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flying squid

Mysterious Ice Age structure discovered

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flying squid

Mysterious Ice Age structure made from hundreds of mammoth bones discovered in Russia

 

https://edition.cnn.com/2020/03/16/world/ice-age-mammoth-house-russia-scn/index.html?fbclid=IwAR2mwXP_l3yT5WVAT2qMmFmgVjri9qR9svCy6BHdfDyPgOwDu2Jgb7Eqfc4

Around 25,000 years ago, hunter-gatherers used the bones from 60 mammoths to build a large circular structure in Russia. And no one knows why.

Researchers have excavated the site in an attempt to understand it, but they don't know why the structure was built, according to a new study.
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Piney
5 minutes ago, flying squid said:

Around 25,000 years ago, hunter-gatherers used the bones from 60 mammoths to build a large circular structure in Russia. And no one knows why.

Mammoth bone houses were common in Europe and Asia. It was either a ceremonial building or winter quarters for a extended family.

....boy, I do love when journalists write about archaeology......

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Hanslune

https://en.wikipedia.org/wiki/Mezhyrich

 

Yes and not even unique

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Piney
12 minutes ago, Hanslune said:
Quote
  • remains of a "drum", made of a mammoth skull painted with a pattern of red ochre dots and lines

I got to see that up close and personal.

On the bottom it said.... 

*War Vole Summoner. For herding and feeding only. Keep out of reach of Redmen- made in Mu R.O.A.* 

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flying squid
16 minutes ago, Hanslune said:

https://en.wikipedia.org/wiki/Mezhyrich

 

Yes and not even unique

These dwellings, dating back some 15,000 years ” ---> Ukraine

and........Around 25,000 years ago -----> this structure.

It's a quite different. Hans.B)


 

 

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Hanslune
30 minutes ago, flying squid said:

These dwellings, dating back some 15,000 years ” ---> Ukraine

and........Around 25,000 years ago -----> this structure.

It's a quite different. Hans.B)



 

 

Same use of mammoth bones for a structure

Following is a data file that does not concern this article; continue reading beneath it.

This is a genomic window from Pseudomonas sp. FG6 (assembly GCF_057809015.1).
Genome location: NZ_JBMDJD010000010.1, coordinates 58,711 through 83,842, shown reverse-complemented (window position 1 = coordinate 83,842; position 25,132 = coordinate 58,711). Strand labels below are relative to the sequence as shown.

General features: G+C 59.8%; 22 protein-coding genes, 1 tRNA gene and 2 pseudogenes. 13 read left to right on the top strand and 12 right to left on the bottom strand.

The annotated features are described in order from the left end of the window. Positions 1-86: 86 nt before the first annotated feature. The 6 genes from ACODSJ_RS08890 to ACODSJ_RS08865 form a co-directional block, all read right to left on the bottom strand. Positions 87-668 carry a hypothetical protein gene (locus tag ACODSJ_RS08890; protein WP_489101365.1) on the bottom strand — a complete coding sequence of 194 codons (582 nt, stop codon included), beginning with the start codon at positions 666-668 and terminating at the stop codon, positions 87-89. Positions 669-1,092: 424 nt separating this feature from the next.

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jaylemurph

Silly journo. “Why?” is a history question, not an archaeological one!

—Jaylemurph 

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flying squid

If a prehistoric people used to kill so many mammoths to make structures like this, then it's no wonder the mammoths are disappeared. :cry:

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Piney
Posted (edited)
10 minutes ago, flying squid said:

If a prehistoric people used to kill so many mammoths to make structures like this, then it's no wonder the mammoths are disappeared. :cry:

They gathered many of the sun bleached ones, which was easier. You see a lack of "butcher cuts" on some of the bones.

Loss of habitat and a very wet, warm weather pattern from melting ice creating diseases were probably a bigger contribution to the mammoth's extinction. 

Edited by Piney
**** Atlantis
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Swede
Posted (edited)
On 3/17/2020 at 11:07 AM, jaylemurph said:

Silly journo. “Why?” is a history question, not an archaeological one!

—Jaylemurph 

While the commentary on modern journalism is well taken, the latter aspect is debatable. Archaeologists are continually asking “why” questions. An example would be the recently discussed presence of latter Woodland-period North American Indigenous palisaded villages.

It should first be understood that the remnants of such palisades are rarely, if ever, represented by actual wooden remains. They are instead represented by often subtle soils discolorations, inconsistencies in soils composition, and associated artifact-bearing backfill.

Upon the observation, documentation, and mapping of such features, researchers are then prompted to ask what was the motivation behind the effort and manpower expenditure involved, be it single post or trench-wall design. The obvious answers are, of course, either domestic livestock containment or defensive purposes. As there were no North American livestock domesticates, one is left with defensive purposes. This then leads to the “why” of defensive needs. Which then leads to the ramifications of increased population density, competition for available resources, and the cultural responses to such pressures. Which then results in quite a number of further cultural “whys”.

The above is just one condensed example.

A personal anecdote: All those years ago, due to the nature of my graduate work, a historian was deliberately sought out to sit on my committee. The individual approached, rather newly minted, was a bit confused as to why he was being requested to sit on the committee. He was genially informed that we archaeologists are the ones who provide historians with the hard data upon which to build their interpretations. He found the following months to be quite informative and the education was incorporated into his class structure.

Edit: Punctuation.

Edited by Swede
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